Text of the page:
Saturday, 27 February 2016

Textile Course

I signed up recently for a textile course at my local adult education centre but unfortunately the course was cancelled. I was disappointed as I really want to do some 'proper studying' of textiles. I looked on line but all I could find was City and Guilds courses and I didn't want anything of that depth. Eventually I decided to buy a book and I bought 'How to be Creative in Textile Design' by Julia Triston and Rachel Lombard.

It's turned out to be exactly what I wanted. It actually takes a sort of 'City and Guilds' approach and anyone who's done any art course at all might find it too basic but it's perfect for me as it deals with how to design, rather than the technical aspect of how to actually do and it's always the designing that I struggle with.


So far, I've only got as far as chapter two but I am having a great time putting together a sketch book and trying out different things as I work towards designing my own textile piece. Here are a few pages from my sketch book.


At the moment I am exploring buildings, particularly ruined ones and ones with tiles. This led to a whole exploration of textiles depicting tiles which I've really only just begun. I produced a very quick, rough mosaic practice piece using reverse appliqué here:


Then I decided to make a small patchwork mosaic square. This isn't at all what I want for my final peice but I became interested in all the mosaic patchworks I kept finding on the internet and I though it wouldn't hurt to improve my machine sewing skills as well as my design skills. I knew I was going to find it really hard to match up different materials so I spent a lot of time analysing other people's work. Then I produced 20 different mosaic designs on paint.net in pairs, with just one variation in each pair. The pair below, for example, shows the difference between straight or 'wonky' lines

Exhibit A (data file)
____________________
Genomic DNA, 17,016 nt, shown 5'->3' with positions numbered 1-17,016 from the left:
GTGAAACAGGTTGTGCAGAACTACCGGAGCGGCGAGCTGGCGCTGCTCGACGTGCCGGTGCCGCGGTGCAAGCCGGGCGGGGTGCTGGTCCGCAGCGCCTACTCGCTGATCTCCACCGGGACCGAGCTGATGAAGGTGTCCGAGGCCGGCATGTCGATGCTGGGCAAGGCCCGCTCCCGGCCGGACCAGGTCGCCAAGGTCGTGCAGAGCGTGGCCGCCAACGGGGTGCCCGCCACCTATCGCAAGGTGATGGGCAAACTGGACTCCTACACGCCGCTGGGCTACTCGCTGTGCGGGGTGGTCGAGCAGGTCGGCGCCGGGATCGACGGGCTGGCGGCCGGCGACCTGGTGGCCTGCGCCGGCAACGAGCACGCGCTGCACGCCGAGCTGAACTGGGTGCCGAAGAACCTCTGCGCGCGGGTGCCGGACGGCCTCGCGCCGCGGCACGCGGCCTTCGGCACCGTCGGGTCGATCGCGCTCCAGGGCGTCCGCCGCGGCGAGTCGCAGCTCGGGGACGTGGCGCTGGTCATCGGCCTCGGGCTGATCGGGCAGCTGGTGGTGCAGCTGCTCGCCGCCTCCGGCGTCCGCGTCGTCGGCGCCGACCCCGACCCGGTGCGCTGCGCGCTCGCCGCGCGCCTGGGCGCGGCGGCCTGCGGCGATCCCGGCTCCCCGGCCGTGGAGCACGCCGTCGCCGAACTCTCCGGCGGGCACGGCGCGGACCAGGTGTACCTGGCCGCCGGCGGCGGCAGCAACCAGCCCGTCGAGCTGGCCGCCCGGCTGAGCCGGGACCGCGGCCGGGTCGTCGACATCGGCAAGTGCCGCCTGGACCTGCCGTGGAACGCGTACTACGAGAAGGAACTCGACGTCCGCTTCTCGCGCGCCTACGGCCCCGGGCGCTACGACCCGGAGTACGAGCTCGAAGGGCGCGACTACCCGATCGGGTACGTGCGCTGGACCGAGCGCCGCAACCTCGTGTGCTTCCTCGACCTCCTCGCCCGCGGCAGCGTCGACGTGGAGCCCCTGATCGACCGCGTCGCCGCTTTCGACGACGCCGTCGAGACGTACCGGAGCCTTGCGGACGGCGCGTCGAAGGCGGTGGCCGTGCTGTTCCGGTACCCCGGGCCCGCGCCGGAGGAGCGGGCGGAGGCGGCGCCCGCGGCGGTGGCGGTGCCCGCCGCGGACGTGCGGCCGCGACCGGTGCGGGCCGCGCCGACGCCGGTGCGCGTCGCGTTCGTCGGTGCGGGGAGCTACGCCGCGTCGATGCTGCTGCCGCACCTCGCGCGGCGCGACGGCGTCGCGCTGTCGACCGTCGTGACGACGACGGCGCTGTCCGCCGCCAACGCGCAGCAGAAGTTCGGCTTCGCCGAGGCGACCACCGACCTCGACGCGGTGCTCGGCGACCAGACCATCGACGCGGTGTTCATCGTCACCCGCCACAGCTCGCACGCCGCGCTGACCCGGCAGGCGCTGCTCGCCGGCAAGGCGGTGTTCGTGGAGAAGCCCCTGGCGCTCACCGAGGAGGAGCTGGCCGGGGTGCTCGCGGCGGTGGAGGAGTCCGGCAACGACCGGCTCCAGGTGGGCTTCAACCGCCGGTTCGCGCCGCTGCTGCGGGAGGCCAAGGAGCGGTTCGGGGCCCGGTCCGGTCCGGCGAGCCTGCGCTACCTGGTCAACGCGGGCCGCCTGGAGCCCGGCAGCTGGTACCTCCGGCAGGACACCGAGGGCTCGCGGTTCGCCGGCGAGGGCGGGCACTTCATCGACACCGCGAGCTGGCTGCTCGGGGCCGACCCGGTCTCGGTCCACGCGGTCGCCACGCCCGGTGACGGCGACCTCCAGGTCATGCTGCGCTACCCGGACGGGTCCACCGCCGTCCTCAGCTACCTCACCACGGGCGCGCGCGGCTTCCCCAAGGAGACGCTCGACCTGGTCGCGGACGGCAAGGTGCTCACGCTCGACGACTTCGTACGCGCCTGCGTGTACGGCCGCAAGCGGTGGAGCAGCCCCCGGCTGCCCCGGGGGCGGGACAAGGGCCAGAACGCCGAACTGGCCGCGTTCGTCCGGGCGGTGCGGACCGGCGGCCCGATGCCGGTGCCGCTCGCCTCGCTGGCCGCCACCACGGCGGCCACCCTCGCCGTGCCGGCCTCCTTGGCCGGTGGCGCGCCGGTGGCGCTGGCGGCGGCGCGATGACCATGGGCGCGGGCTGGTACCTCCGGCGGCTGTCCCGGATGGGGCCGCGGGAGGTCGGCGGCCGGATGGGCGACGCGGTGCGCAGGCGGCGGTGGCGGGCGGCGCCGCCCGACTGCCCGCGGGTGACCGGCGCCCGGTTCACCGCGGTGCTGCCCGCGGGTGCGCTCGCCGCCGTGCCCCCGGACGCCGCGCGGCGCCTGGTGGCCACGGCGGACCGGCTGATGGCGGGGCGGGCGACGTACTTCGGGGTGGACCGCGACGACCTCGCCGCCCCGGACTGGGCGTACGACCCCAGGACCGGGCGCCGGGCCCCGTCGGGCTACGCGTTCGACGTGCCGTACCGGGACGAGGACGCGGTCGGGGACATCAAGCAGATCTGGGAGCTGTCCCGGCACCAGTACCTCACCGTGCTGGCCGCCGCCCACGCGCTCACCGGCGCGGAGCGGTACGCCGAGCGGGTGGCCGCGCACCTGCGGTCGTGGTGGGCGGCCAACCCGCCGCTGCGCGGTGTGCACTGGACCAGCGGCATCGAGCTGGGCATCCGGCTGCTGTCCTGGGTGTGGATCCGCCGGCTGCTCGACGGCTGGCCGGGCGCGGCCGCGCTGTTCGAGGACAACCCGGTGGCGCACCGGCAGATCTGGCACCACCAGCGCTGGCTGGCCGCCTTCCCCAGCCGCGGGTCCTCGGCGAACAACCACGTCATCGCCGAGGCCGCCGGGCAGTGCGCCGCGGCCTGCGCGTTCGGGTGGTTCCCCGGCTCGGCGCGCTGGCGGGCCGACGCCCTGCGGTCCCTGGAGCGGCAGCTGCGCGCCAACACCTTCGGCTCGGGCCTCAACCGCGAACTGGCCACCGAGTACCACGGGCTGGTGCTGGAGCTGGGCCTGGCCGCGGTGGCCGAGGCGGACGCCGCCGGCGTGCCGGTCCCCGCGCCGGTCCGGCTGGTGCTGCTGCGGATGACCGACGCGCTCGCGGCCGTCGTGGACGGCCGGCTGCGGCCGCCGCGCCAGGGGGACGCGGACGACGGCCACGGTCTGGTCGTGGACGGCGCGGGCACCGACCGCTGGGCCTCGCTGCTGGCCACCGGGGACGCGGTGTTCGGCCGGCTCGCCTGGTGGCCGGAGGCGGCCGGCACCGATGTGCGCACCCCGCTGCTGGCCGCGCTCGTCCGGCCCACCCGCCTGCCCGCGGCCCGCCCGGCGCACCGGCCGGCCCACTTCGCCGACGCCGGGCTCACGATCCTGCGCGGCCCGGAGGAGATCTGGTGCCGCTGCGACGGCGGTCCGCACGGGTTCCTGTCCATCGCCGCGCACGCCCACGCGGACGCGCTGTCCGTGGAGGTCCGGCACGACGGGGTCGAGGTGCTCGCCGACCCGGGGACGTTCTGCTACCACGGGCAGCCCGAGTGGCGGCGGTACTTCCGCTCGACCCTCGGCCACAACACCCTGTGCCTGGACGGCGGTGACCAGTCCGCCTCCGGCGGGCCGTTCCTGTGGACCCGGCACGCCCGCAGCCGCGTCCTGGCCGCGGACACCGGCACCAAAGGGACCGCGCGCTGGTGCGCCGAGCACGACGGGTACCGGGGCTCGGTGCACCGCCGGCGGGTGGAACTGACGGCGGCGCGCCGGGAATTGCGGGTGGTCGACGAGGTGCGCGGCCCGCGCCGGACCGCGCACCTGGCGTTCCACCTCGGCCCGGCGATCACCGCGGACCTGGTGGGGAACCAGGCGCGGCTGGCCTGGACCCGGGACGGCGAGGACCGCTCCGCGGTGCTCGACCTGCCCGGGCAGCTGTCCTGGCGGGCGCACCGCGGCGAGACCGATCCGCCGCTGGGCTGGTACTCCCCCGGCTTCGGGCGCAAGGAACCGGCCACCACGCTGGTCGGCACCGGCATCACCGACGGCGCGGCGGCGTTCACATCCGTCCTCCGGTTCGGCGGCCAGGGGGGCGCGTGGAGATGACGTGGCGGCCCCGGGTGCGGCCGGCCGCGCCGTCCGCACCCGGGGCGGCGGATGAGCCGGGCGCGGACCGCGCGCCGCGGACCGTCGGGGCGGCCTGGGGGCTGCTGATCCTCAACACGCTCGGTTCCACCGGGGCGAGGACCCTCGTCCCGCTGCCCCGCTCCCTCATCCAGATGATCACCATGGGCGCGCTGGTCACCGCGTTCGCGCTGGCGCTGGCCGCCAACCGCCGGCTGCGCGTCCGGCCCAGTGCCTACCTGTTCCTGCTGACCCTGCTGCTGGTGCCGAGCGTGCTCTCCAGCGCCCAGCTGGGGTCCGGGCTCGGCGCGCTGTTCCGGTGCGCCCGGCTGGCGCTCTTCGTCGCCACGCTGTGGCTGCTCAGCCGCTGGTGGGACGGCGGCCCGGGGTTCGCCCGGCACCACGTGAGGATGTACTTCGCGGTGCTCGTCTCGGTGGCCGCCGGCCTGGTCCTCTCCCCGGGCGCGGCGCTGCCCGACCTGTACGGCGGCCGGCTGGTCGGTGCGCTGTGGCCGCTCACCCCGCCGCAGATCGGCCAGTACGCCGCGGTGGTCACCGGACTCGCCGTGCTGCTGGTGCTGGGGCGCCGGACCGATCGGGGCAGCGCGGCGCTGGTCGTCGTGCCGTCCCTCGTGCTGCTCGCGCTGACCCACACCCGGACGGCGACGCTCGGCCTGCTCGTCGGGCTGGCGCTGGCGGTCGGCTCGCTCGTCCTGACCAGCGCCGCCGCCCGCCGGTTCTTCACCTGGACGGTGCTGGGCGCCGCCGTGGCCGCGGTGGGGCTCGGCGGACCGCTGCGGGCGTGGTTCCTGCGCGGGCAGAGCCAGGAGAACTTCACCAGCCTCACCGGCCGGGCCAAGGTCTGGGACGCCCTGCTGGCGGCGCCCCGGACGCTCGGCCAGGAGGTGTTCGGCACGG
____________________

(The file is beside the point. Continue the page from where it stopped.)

After that I chose my favourite one and analysed the 'fabrics' in terms of whether they were plain, printed, geometric, big print, small print, pale background etc etc. Then I went through my stash of material and chose four prints and some background material. I thought I could start sewing then but I still couldn't get it quite right so I photographed the materials and went back to paint.net to play with some designs. In the end I didn't quite stick to the design but I followed the main principles. This is the final result.


Now, it may look very simple but I am really, really pleased with it. I find it very hard to combine different materials successfully and I think this works well. I also quilted it properly too.

So far then, my experiments with the textiles book are going really well. Can't wait for chapter three!

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